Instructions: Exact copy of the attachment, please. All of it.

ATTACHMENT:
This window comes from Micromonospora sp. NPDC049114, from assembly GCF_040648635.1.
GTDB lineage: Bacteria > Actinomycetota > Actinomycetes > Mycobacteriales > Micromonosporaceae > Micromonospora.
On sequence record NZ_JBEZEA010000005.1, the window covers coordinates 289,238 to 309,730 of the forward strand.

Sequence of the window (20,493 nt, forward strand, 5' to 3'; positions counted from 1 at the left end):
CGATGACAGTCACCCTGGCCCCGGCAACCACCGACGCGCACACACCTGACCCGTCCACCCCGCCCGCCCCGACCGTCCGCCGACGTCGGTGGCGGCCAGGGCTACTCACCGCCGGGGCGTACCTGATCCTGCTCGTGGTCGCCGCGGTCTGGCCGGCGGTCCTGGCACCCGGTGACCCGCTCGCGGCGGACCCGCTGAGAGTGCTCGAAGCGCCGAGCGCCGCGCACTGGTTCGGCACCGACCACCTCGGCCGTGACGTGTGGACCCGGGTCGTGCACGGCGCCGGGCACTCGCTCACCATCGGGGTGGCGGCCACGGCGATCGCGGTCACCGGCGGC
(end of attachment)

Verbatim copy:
This window comes from Micromonospora sp. NPDC049114, from assembly GCF_040648635.1.
GTDB lineage: Bacteria > Actinomycetota > Actinomycetes > Mycobacteriales > Micromonosporaceae > Micromonospora.
On sequence record NZ_JBEZEA010000005.1, the window covers coordinates 289,238 to 309,730 of the forward strand.

Sequence of the window (20,493 nt, forward strand, 5' to 3'; positions counted from 1 at the left end):
CGATGACAGTCACCCTGGCCCCGGCAACCACCGACGCGCACACACCTGACCCGTCCACCCCGCCCGCCCCGACCGTCCGCCGACGTCGGTGGCGGCCAGGGCTACTCACCGCCGGGGCGTACCTGATCCTGCTCGTGGTCGCCGCGGTCTGGCCGGCGGTCCTGGCACCCGGTGACCCGCTCGCGGCGGACCCGCTGAGAGTGCTCGAAGCGCCGAGCGCCGCGCACTGGTTCGGCACCGACCACCTCGGCCGTGACGTGTGGACCCGGGTCGTGCACGGCGCCGGGCACTCGCTCACCATCGGGGTGGCGGCCACGGCGATCGCGGTCACCGGCGGC